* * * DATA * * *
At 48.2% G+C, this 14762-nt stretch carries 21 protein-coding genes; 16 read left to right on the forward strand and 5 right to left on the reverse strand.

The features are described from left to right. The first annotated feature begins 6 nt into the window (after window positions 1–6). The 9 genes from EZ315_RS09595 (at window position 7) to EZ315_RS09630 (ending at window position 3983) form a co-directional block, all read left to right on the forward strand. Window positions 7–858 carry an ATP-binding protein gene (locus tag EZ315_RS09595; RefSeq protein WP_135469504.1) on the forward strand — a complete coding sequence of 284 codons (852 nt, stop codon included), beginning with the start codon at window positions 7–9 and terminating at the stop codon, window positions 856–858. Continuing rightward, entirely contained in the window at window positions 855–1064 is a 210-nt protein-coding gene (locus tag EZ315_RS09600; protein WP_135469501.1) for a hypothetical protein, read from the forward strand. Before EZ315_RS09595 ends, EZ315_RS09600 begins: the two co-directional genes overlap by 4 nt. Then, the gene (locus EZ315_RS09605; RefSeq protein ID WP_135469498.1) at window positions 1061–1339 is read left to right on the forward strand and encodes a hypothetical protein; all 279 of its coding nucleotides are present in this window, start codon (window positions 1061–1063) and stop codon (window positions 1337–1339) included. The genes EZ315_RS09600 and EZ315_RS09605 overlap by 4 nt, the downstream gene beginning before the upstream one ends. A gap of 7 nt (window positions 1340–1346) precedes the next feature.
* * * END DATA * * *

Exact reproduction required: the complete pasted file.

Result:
At 48.2% G+C, this 14762-nt stretch carries 21 protein-coding genes; 16 read left to right on the forward strand and 5 right to left on the reverse strand.

The features are described from left to right. The first annotated feature begins 6 nt into the window (after window positions 1–6). The 9 genes from EZ315_RS09595 (at window position 7) to EZ315_RS09630 (ending at window position 3983) form a co-directional block, all read left to right on the forward strand. Window positions 7–858 carry an ATP-binding protein gene (locus tag EZ315_RS09595; RefSeq protein WP_135469504.1) on the forward strand — a complete coding sequence of 284 codons (852 nt, stop codon included), beginning with the start codon at window positions 7–9 and terminating at the stop codon, window positions 856–858. Continuing rightward, entirely contained in the window at window positions 855–1064 is a 210-nt protein-coding gene (locus tag EZ315_RS09600; protein WP_135469501.1) for a hypothetical protein, read from the forward strand. Before EZ315_RS09595 ends, EZ315_RS09600 begins: the two co-directional genes overlap by 4 nt. Then, the gene (locus EZ315_RS09605; RefSeq protein ID WP_135469498.1) at window positions 1061–1339 is read left to right on the forward strand and encodes a hypothetical protein; all 279 of its coding nucleotides are present in this window, start codon (window positions 1061–1063) and stop codon (window positions 1337–1339) included. The genes EZ315_RS09600 and EZ315_RS09605 overlap by 4 nt, the downstream gene beginning before the upstream one ends. A gap of 7 nt (window positions 1340–1346) precedes the next feature.